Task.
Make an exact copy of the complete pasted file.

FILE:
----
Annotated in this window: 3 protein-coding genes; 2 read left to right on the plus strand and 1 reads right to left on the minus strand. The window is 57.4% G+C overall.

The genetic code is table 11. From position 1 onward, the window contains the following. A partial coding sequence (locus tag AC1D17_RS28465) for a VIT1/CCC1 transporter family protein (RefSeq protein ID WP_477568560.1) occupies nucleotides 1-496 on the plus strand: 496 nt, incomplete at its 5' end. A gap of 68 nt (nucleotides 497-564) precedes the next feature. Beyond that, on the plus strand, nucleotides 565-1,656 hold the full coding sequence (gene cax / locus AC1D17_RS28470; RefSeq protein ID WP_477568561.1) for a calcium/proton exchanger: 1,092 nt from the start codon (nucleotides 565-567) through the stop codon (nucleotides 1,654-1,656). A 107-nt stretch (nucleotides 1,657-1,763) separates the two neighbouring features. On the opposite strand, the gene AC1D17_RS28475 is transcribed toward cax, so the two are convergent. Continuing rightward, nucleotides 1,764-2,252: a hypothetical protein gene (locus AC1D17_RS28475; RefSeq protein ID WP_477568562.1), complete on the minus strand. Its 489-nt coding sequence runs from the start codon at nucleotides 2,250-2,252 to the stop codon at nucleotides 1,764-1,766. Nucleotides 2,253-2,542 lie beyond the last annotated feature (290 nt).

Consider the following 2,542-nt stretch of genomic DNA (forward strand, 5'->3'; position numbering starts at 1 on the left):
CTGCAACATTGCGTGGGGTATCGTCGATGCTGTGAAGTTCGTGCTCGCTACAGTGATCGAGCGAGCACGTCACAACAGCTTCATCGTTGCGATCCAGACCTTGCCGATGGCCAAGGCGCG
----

Annotated in this window: 3 protein-coding genes; 2 read left to right on the plus strand and 1 reads right to left on the minus strand. The window is 57.4% G+C overall.

The genetic code is table 11. From position 1 onward, the window contains the following. A partial coding sequence (locus tag AC1D17_RS28465) for a VIT1/CCC1 transporter family protein (RefSeq protein ID WP_477568560.1) occupies nucleotides 1-496 on the plus strand: 496 nt, incomplete at its 5' end. A gap of 68 nt (nucleotides 497-564) precedes the next feature. Beyond that, on the plus strand, nucleotides 565-1,656 hold the full coding sequence (gene cax / locus AC1D17_RS28470; RefSeq protein ID WP_477568561.1) for a calcium/proton exchanger: 1,092 nt from the start codon (nucleotides 565-567) through the stop codon (nucleotides 1,654-1,656). A 107-nt stretch (nucleotides 1,657-1,763) separates the two neighbouring features. On the opposite strand, the gene AC1D17_RS28475 is transcribed toward cax, so the two are convergent. Continuing rightward, nucleotides 1,764-2,252: a hypothetical protein gene (locus AC1D17_RS28475; RefSeq protein ID WP_477568562.1), complete on the minus strand. Its 489-nt coding sequence runs from the start codon at nucleotides 2,250-2,252 to the stop codon at nucleotides 1,764-1,766. Nucleotides 2,253-2,542 lie beyond the last annotated feature (290 nt).

Consider the following 2,542-nt stretch of genomic DNA (forward strand, 5'->3'; position numbering starts at 1 on the left):
CTGCAACATTGCGTGGGGTATCGTCGATGCTGTGAAGTTCGTGCTCGCTACAGTGATCGAGCGAGCACGTCACAACAGCTTCATCGTTGCGATCCAGACCTTGCCGATGGCCAAGGCGCG